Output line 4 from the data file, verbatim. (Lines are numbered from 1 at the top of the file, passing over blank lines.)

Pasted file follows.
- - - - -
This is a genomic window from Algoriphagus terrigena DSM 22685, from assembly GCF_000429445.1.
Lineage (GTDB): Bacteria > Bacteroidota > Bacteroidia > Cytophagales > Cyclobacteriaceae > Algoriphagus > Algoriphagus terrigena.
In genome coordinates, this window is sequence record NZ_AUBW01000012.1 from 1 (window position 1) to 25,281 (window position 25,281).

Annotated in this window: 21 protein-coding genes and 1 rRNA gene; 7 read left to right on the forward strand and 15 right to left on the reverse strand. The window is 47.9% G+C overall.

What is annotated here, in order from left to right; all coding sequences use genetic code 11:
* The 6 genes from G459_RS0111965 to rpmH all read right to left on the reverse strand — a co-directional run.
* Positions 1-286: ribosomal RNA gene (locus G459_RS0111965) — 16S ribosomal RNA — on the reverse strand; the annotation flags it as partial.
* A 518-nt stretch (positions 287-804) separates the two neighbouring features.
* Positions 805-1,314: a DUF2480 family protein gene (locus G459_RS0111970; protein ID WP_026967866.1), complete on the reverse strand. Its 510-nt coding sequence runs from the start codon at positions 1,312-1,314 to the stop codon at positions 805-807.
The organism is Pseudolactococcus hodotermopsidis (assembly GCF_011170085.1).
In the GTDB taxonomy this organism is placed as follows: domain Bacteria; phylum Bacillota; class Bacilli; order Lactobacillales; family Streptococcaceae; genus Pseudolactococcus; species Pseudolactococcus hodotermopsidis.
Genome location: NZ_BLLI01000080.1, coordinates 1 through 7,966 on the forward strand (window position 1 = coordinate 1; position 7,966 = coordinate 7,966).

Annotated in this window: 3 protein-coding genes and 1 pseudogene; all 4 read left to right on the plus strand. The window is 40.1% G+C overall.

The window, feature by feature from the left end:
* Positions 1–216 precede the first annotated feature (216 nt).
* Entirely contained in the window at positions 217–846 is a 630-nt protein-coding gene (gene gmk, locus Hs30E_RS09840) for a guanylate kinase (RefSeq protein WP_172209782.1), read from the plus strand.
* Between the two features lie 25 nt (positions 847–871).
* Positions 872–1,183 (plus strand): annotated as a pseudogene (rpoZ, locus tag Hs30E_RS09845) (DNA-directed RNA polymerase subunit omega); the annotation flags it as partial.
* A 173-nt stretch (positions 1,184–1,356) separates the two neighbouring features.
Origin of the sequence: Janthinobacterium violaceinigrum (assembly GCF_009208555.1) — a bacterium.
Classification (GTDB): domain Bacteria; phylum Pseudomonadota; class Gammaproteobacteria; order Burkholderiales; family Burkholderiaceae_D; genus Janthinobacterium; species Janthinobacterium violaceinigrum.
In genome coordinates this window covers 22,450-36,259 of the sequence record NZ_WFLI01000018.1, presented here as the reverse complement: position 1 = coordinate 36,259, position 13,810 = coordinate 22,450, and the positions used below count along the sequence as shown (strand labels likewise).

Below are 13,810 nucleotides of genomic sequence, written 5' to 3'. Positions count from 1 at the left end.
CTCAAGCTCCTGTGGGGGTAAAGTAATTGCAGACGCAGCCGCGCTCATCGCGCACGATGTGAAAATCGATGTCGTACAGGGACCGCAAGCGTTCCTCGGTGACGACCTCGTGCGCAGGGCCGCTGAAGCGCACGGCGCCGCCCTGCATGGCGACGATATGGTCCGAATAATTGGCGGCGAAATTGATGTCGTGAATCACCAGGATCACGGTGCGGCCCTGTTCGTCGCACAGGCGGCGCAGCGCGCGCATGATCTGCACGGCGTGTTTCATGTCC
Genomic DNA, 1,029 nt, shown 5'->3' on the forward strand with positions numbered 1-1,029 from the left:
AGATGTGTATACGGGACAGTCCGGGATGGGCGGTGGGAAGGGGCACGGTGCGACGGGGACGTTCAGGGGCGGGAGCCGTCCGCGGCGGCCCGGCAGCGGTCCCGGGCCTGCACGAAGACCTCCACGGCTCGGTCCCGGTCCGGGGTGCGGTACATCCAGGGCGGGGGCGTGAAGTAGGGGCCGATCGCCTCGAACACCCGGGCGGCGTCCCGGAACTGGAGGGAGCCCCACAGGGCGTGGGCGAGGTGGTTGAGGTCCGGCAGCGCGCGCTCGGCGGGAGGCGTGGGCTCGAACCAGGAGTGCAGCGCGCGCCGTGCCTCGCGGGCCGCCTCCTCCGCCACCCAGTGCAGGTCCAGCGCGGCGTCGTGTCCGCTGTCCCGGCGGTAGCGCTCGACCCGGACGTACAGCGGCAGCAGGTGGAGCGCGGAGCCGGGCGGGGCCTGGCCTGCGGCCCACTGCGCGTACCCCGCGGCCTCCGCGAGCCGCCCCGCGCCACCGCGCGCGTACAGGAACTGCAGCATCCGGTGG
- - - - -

Annotated in this window: 21 protein-coding genes and 1 rRNA gene; 7 read left to right on the forward strand and 15 right to left on the reverse strand. The window is 47.9% G+C overall.